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Harvard Referencing

Guide to the style of Harvard referencing required by Doncaster College.

Examples

Example of citation within the text - Paraphrasing

Ensuring that you cite references correctly will mean that you avoid a charge of plagiarism (Kingston University Library, 2004).

Example of citation within the text – Direct quote

When discussing the issue of plagiarism, Kingston University Library (2004) inform their students that “plagiarism is treated very seriously, and plagiarised work is usually disqualified” (lines 5 – 6).

Example of how the reference for this source should appear:

Kingston University Library (2004) Citing references using the Harvard style. Kingston University. [Online]. Available from: http://www.kingston.ac.uk/library/using_the_library/harvard.html [Accessed 23 August 2004].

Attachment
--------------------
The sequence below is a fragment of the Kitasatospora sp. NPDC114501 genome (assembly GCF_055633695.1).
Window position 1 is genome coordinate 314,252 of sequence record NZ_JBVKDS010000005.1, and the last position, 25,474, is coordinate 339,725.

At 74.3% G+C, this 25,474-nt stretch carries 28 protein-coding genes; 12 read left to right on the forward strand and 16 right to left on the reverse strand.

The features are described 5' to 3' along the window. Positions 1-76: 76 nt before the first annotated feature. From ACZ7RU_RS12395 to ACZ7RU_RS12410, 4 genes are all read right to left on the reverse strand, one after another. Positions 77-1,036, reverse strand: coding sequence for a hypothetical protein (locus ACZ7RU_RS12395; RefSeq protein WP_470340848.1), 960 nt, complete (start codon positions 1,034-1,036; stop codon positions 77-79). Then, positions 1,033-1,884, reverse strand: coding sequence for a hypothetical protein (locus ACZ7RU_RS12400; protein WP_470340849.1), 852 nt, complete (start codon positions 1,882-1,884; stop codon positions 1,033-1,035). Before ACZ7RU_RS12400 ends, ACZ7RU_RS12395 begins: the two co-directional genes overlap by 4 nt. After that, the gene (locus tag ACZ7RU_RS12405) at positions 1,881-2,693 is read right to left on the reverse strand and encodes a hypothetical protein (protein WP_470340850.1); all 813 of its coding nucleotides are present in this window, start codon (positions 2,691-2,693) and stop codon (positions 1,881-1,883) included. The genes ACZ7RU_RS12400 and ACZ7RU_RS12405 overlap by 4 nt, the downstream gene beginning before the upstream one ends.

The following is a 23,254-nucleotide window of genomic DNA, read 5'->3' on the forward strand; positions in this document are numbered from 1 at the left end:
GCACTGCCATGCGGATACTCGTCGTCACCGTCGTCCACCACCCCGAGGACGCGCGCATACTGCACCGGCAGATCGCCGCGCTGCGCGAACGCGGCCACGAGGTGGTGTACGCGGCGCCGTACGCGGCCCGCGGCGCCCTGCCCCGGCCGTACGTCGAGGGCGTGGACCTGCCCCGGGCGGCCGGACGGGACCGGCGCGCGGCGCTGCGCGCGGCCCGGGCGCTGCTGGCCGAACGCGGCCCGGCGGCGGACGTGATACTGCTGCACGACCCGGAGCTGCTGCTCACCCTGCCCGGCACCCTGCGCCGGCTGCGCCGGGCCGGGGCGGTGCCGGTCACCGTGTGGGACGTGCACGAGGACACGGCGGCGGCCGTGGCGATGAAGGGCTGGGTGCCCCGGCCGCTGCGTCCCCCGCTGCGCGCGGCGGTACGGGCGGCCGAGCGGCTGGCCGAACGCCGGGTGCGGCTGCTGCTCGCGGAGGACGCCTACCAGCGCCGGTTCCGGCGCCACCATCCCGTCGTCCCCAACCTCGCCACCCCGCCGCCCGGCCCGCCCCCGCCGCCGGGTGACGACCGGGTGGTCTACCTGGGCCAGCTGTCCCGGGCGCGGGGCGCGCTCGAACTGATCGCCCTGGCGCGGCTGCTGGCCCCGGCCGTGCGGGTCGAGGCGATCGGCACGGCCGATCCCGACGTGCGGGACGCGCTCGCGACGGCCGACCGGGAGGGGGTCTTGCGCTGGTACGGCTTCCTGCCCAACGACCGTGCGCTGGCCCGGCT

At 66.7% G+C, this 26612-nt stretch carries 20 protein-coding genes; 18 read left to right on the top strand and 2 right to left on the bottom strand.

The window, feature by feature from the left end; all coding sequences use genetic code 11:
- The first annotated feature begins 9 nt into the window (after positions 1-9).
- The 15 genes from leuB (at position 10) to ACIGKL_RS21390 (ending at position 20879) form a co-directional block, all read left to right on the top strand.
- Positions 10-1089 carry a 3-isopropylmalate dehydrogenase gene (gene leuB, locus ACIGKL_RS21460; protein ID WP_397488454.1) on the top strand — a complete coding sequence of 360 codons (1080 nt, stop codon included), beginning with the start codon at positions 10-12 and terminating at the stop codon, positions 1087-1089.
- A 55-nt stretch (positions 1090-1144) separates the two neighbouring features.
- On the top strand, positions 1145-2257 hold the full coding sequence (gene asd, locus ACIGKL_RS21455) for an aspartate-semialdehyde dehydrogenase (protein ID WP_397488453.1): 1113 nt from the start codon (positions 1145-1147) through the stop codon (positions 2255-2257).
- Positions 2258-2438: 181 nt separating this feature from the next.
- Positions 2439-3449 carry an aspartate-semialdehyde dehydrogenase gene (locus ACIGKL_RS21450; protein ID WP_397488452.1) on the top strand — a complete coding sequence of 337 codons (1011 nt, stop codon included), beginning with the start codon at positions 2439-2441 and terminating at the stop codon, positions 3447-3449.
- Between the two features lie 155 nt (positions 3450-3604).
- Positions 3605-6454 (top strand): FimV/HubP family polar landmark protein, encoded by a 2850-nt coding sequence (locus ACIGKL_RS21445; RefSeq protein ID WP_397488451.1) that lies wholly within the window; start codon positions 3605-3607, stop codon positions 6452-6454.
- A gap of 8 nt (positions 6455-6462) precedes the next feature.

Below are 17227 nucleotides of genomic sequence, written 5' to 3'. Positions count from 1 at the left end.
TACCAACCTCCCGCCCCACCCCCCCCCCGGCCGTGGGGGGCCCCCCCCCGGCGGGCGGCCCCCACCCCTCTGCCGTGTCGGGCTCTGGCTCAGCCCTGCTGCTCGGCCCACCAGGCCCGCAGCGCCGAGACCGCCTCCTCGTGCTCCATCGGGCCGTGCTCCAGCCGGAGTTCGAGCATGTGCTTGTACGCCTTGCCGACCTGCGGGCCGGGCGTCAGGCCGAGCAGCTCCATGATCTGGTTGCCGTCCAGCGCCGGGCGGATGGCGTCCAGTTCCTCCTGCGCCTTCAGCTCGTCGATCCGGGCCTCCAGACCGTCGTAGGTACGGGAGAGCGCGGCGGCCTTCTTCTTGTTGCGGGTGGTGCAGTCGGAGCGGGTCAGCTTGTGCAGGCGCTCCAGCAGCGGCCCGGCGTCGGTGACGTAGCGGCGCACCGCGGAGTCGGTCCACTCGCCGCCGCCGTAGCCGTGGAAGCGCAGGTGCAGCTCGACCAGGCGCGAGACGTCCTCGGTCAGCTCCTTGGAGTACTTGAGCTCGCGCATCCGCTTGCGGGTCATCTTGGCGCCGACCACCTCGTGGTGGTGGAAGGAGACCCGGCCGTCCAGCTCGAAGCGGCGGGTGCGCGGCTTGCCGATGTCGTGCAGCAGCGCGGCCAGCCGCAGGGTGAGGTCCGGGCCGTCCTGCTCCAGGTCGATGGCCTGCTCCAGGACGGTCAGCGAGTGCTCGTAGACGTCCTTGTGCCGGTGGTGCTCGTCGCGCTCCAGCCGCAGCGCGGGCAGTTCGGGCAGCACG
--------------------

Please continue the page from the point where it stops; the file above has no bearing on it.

Electronic journal articles - points to note

The following format should be used when referencing webpages: 

 Author (Year) Title of webpage. Publisher. [Online]. Available from: web address [Accessed date].

Web pages rarely have consistent page numbers. Try to be as specific as possible when quoting an electronic source – give a section, paragraph or line number where appropriate

As yet, there is no fixed standard applied to citing electronic sources – the key is consistency. If you apply a consistent style throughout your work, your reader will be able to understand the information and trace the sources that you have used

If no individual author is mentioned, try and identify the department/section that is responsible for the Web page i.e. “Kingston University Library”, and treat as a corporate author